Robert Mugabe has been declared the victor in the Zimbabwean elections. The elections were so tainted by murder and intimidation that they lost all credibility. Leaders of African nations who, hitherto, had been reluctant to criticize the undemocratic practices of President Mugabe have now spoken out….
    To read more click here…

  9. Black Commentator,

    What is your opinion of MDC(Tsvangarei), MDC(Mutumbara), and the MDC policies for land and agrarian reform?

    How do you think the MDC’s land reform will be any different to Mugabe and the ESAP program that entrenched white control of fertile land?

    I agree with the perspective on your blog that people need to look beneath nationalistic rhetoric to understand the Mugabe regime, the truth is he and his military advisors who are the real power, not ZANU PF, has blocked land reform for 2 decades and brutally repressed nationalists in his own party.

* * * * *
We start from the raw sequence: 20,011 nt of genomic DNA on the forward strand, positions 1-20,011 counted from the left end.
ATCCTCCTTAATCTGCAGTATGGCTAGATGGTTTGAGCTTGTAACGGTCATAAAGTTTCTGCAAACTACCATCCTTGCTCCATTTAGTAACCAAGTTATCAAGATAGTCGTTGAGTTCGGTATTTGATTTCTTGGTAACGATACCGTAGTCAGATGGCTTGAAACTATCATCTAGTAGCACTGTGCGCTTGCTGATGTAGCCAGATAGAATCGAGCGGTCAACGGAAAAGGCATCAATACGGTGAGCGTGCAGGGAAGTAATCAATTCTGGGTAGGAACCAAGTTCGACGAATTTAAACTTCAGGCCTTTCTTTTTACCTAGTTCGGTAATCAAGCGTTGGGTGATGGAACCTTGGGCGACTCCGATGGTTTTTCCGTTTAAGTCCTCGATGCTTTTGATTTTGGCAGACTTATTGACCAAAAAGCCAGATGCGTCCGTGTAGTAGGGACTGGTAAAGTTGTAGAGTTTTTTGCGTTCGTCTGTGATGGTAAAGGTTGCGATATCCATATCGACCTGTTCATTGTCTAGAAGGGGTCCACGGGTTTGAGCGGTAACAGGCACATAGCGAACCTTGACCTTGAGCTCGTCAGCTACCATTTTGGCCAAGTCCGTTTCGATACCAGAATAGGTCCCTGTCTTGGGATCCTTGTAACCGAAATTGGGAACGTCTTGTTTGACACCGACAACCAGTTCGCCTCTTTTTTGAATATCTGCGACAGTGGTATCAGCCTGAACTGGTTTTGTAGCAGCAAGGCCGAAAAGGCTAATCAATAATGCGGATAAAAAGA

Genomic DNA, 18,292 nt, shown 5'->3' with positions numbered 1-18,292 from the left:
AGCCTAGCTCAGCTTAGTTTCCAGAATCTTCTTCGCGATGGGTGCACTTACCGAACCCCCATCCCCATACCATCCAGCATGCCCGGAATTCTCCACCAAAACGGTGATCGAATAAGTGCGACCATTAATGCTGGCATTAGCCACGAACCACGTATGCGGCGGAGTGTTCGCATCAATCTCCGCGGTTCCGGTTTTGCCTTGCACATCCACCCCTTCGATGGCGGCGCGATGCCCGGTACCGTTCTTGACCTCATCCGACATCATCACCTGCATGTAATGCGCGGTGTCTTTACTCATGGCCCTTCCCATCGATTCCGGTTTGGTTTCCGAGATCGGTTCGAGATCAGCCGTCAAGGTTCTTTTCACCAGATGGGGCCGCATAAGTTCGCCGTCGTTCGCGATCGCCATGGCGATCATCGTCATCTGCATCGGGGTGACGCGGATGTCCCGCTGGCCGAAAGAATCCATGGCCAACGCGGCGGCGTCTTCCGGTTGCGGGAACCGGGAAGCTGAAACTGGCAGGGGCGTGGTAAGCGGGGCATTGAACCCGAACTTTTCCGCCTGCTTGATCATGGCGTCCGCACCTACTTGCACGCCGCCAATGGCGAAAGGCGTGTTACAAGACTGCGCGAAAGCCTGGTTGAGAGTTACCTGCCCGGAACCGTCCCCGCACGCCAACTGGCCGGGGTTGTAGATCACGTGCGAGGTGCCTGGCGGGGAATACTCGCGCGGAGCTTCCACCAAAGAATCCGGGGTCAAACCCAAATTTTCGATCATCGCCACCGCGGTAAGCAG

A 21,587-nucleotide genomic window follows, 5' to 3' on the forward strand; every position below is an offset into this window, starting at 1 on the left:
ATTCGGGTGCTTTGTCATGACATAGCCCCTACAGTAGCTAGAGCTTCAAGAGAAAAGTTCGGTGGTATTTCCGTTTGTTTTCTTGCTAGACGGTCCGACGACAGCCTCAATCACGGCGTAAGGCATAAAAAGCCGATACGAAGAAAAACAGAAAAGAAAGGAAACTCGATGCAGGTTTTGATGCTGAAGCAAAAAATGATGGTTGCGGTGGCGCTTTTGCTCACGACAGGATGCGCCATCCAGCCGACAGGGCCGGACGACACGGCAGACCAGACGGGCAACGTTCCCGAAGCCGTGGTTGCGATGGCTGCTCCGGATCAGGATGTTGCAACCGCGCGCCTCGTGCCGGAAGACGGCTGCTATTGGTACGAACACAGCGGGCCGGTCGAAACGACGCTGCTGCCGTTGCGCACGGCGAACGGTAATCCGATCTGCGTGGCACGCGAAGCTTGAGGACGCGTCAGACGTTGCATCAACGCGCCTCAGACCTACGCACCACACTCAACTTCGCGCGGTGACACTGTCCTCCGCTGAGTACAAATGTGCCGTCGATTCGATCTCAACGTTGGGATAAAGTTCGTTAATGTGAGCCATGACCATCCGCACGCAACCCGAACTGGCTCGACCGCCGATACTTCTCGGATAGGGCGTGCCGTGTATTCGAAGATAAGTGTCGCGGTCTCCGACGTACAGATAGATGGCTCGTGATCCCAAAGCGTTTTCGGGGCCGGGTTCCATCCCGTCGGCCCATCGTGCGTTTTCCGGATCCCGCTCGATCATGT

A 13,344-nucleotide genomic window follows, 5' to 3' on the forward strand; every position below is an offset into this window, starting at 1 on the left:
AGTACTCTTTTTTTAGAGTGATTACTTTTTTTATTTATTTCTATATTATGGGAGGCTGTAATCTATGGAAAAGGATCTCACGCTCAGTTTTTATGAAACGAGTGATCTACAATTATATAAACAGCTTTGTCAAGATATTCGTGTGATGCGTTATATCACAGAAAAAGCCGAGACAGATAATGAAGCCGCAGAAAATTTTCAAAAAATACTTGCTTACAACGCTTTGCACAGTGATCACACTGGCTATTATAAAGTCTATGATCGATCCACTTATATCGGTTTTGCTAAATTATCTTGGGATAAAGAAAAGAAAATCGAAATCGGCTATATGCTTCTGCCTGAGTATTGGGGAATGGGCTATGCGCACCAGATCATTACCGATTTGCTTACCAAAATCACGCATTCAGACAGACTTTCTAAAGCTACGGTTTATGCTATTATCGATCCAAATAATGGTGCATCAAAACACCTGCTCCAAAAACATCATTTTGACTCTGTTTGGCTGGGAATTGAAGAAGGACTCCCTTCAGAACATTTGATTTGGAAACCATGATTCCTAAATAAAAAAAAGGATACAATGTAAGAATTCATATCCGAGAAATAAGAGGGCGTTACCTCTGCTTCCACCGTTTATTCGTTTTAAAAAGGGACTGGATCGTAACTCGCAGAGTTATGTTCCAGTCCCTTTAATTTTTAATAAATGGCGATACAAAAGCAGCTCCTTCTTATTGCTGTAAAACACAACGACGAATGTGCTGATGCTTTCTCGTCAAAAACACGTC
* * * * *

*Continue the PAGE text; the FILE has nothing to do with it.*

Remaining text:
However, I believe the same is true for looking beneath the democratic rhetoric to understand MDC and its agenda for foreign capital’s dominance of the Zimbabwe economy.

    As the Sekai Holland link (above) suggests the seeds of brutality and despotism have already sprouted in the MDC, combined with their foreign funding and policy commitments to foreign capital, it is not as simple as saying Mugabe must go, which by the way, I believe a pre-requisite for anything resembling a step in the right direction. But then what?

    MDC(Mutumbara), ZANU PF, SADC and AU are all calling for a government of national unity.

    MDC(Tsvangarei) has aligned itself with the E.U. and the U.S. and is essentially calling for a military coup.

    Who’s side are you on?

  10. My apologies, Mutambara does not support a GNU but does see SADC, AU as the appropriate intervention to secure a fair election.

    SADC and AU are promoting a GNU though.

    Also, Tsvangarei has been negotiating with Mugabe (without the Mutambara faction) since before the run off regarding a transitional authority.

  11. Hello John,

    I received the article you have already made comment on from an E-zine “Black Commentator” that I received today.

    I have only just clarified this on BT at #13 i.e that it is not a comment on BT per se. I placed it there because it was germane to the points raised in the discussion above.

    Sorry, but this is a pitfall of the immediacy of online editing and responding to emails in the short time available.

    To obtain an answer to your questions you will have to go to the Black Commentator website indicated.

    Sorry for the inconvenience.

    Ian Curr